He points to a mural created for ALB Tech as both the moment he considered himself an artist and when he realized the impact his work could have. The controversial mural led to a suite of responses and conversations.
Mr. Glass already is looking “to explore what’s next for Mending Walls” and what it could mean for the city.
“My hope for Richmond is that the artwork for Mending Walls helps continue the conversation we are having in these heightened times,” Mr. Glass says.“I hope Richmonders see themselves and challenge themselves to see others in the work in a way they may not have before.”
Meet conversation-sparking public artist and this week’s Personality, Hamilton Glass:
Volunteer title: Artist and founder of Mending Walls RVA.
Date and place of birth: May 27 in Philadelphia.
Where I live now: Richmond.
Community involvement: Public artist.
Alma mater: Bachelor’s in architecture, Hampton University.
Family: Wife, Taekia Glass, and two children, Sanaa Glass, 10, and Amai Glass, 4.
Mending Walls RVA is: Mending Walls is a public art project that brings together public artists from different cultures and backgrounds to create murals that address where we are now in society and how we can move forward through understanding and collaboration. Mending Walls pairs artists of different backgrounds to create unique connections and give them an opportunity to tell their story collaboratively in an effort to express healing through connection. In this moment, we all are searching for more understanding and this project will serve as a tool that would fuel connection through storytelling. The hope is to bring about healing through public art while adding something meaningful to the conversation of Black Lives Matter.
Mending Walls RVA’s mission: To bring artists of different cultural backgrounds together to create art that inspires empathy and connection.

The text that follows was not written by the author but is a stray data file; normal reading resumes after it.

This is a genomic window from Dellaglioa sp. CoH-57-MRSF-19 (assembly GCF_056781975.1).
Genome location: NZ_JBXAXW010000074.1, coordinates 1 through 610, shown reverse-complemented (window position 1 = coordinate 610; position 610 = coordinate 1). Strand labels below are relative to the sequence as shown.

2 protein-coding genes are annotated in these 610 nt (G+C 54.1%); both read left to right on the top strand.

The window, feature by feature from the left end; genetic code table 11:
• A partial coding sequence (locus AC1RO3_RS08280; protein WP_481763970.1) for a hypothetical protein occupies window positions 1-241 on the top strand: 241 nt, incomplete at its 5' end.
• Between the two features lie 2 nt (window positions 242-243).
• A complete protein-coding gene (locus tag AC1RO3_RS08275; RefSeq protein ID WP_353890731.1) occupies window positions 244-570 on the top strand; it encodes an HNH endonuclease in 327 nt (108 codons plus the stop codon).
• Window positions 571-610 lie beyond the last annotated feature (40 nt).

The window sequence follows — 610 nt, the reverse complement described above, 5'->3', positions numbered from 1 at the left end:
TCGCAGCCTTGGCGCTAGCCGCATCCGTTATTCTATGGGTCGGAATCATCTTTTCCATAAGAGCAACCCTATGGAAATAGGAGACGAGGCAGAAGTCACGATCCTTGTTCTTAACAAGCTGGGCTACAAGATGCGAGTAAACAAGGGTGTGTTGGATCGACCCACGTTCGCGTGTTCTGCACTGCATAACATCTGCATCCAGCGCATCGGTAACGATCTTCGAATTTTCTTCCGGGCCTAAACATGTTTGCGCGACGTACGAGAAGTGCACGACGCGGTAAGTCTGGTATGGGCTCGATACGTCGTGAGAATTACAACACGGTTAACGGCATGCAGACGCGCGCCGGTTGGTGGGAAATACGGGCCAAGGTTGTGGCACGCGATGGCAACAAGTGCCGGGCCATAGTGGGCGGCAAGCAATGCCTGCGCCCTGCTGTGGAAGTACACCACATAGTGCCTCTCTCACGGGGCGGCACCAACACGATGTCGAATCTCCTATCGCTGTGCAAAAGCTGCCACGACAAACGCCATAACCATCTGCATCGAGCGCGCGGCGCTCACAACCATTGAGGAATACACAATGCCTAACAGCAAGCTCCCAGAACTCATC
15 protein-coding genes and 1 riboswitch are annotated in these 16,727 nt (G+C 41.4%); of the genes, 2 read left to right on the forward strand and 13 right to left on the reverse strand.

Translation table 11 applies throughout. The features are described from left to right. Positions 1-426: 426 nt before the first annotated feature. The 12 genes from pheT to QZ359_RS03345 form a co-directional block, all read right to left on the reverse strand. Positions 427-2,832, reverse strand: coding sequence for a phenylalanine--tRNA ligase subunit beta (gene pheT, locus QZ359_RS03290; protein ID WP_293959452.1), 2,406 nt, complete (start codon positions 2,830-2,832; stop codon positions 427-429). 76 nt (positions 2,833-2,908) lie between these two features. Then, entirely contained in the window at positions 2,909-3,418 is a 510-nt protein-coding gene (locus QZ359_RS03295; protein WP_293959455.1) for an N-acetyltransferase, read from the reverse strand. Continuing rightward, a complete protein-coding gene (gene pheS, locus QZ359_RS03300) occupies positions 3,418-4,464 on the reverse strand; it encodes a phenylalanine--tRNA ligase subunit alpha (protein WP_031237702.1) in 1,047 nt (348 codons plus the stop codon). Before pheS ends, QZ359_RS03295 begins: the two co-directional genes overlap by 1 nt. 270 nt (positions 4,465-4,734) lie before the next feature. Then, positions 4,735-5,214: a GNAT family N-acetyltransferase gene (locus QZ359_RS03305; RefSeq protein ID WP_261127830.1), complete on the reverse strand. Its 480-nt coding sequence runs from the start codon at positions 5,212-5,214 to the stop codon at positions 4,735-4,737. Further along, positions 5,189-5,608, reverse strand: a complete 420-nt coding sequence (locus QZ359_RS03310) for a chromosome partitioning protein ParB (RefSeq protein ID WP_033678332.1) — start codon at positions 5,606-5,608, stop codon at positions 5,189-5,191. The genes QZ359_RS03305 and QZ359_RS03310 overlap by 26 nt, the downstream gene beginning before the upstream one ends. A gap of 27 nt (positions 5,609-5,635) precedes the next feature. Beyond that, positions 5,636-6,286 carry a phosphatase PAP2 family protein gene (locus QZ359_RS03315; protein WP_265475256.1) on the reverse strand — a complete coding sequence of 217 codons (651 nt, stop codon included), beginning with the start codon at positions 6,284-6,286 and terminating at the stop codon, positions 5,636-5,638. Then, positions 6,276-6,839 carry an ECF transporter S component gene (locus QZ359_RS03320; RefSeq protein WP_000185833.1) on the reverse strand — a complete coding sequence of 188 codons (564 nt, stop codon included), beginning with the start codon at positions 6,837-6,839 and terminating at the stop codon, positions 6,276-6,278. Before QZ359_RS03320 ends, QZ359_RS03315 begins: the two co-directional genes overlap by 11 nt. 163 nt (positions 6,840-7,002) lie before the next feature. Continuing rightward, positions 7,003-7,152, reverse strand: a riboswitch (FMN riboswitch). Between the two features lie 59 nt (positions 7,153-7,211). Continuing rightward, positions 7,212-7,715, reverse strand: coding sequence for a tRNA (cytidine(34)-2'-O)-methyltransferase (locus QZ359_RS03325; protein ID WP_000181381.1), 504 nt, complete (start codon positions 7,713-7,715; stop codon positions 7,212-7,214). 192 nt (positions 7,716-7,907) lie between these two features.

Inspiration for Mending Walls RVA: As an artist, I needed to create to process all of the emotions that have been heightened with the pandemic and the social unrest. I knew that if I was feeling that way, my fellow creatives were feeling that way, and the community as well. With all of the conversations, or lack thereof, happening, I wanted to create space for people to have a moment to talk and create together.
Story behind the project name: Mending Walls was derived from a Robert Frost poem published in 1914. Mending Walls narrates a story of two neighbors working on a wall between their two farms. As the men work, the narrator questions the purpose of a wall “where it is we do not need the wall,” but as the story goes on, his neighbor replies twice with the proverb, “Good fences make good neighbors.” It’s these hard conversations that the Mending Walls project is looking to help facilitate through public art. Oddly enough, this is the second time Robert Frost has been an inspiration for my art. I discovered him through a song that sampled his work.
What art is to me: Art to me is life. I try to use art to communicate the ideas that I don’t feel I have the words to articulate about my surroundings.
Why art inspires me: Art inspires me because it’s a universal language that empowers all. I believe creativity is something we all have and art is a vehicle to help display it.
Why art heals: It’s my belief that art heals because it speaks to the inner creativity in all of us.
First time I considered myself an artist and realized its impact: When I created the piece on ALB Tech of a politician with a gun to his head. Again, that was me expressing how I was feeling at the time and processing through my emotions. The response and conversations from people who liked it, and from those who didn’t, were interesting and inspired folks, but also forced some to get uncomfortable.